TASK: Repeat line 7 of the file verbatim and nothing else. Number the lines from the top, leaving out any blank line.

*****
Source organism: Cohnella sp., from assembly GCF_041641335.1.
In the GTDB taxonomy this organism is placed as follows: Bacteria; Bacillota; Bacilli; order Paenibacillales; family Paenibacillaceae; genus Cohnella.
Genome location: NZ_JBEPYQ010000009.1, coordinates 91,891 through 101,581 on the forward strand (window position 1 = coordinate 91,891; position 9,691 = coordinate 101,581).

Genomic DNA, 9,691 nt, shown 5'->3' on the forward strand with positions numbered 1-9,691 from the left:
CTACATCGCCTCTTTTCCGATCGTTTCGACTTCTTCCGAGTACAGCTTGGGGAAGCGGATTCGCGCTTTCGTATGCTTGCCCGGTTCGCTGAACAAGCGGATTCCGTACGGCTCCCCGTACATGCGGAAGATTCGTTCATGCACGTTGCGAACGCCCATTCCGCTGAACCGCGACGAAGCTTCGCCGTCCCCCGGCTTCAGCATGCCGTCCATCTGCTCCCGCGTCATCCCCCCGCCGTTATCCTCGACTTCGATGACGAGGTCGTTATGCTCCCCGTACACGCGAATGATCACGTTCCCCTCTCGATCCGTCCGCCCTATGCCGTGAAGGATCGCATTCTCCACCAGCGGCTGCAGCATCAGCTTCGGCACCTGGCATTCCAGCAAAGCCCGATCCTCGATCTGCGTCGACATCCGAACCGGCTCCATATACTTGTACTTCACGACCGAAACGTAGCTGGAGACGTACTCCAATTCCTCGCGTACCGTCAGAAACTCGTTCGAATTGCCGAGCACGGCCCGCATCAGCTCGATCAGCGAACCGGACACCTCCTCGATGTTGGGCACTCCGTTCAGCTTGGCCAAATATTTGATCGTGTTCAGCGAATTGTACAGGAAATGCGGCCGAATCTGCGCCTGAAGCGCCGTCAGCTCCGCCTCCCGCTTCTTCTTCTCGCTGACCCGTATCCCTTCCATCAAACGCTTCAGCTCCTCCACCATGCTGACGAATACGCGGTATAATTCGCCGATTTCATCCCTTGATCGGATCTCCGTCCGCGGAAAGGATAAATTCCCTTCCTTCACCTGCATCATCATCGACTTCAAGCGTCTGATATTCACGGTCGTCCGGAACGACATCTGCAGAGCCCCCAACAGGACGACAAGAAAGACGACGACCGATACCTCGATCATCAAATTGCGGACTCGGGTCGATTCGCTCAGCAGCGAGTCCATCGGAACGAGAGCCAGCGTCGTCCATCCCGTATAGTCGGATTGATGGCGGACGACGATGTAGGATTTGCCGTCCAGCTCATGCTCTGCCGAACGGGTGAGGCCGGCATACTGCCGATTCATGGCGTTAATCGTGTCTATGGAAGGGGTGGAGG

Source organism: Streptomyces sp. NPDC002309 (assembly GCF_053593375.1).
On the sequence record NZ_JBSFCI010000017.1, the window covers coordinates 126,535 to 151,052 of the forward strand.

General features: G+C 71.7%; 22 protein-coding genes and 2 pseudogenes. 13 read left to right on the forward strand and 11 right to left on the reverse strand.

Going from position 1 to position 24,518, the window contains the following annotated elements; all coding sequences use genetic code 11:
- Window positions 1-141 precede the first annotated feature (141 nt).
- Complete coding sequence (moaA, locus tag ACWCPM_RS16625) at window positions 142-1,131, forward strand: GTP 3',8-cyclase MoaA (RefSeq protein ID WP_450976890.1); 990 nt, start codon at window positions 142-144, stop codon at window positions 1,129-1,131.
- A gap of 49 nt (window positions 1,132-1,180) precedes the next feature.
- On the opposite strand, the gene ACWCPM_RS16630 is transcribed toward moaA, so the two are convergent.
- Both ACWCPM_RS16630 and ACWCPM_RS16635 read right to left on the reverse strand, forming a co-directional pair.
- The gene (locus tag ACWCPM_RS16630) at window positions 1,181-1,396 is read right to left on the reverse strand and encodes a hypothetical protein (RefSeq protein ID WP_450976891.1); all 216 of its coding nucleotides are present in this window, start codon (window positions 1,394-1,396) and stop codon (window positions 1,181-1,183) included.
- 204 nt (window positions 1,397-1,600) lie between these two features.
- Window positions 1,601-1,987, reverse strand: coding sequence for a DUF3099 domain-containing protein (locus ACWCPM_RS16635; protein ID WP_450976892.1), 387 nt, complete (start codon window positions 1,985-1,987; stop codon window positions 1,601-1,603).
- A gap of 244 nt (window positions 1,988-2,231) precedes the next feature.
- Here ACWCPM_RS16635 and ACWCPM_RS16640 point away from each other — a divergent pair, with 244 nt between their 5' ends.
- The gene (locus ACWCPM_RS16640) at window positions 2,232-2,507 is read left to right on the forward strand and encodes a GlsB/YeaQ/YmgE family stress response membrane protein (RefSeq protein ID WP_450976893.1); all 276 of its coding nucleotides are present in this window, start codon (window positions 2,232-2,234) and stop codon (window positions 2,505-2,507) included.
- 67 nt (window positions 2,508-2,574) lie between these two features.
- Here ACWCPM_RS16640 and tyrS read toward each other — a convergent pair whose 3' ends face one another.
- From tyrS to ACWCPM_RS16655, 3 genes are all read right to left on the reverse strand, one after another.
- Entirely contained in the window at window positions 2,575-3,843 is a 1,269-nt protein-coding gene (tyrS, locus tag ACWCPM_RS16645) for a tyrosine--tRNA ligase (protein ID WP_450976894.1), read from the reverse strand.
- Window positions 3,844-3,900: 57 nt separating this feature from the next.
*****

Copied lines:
On the sequence record NZ_JBSFCI010000017.1, the window covers coordinates 126,535 to 151,052 of the forward strand.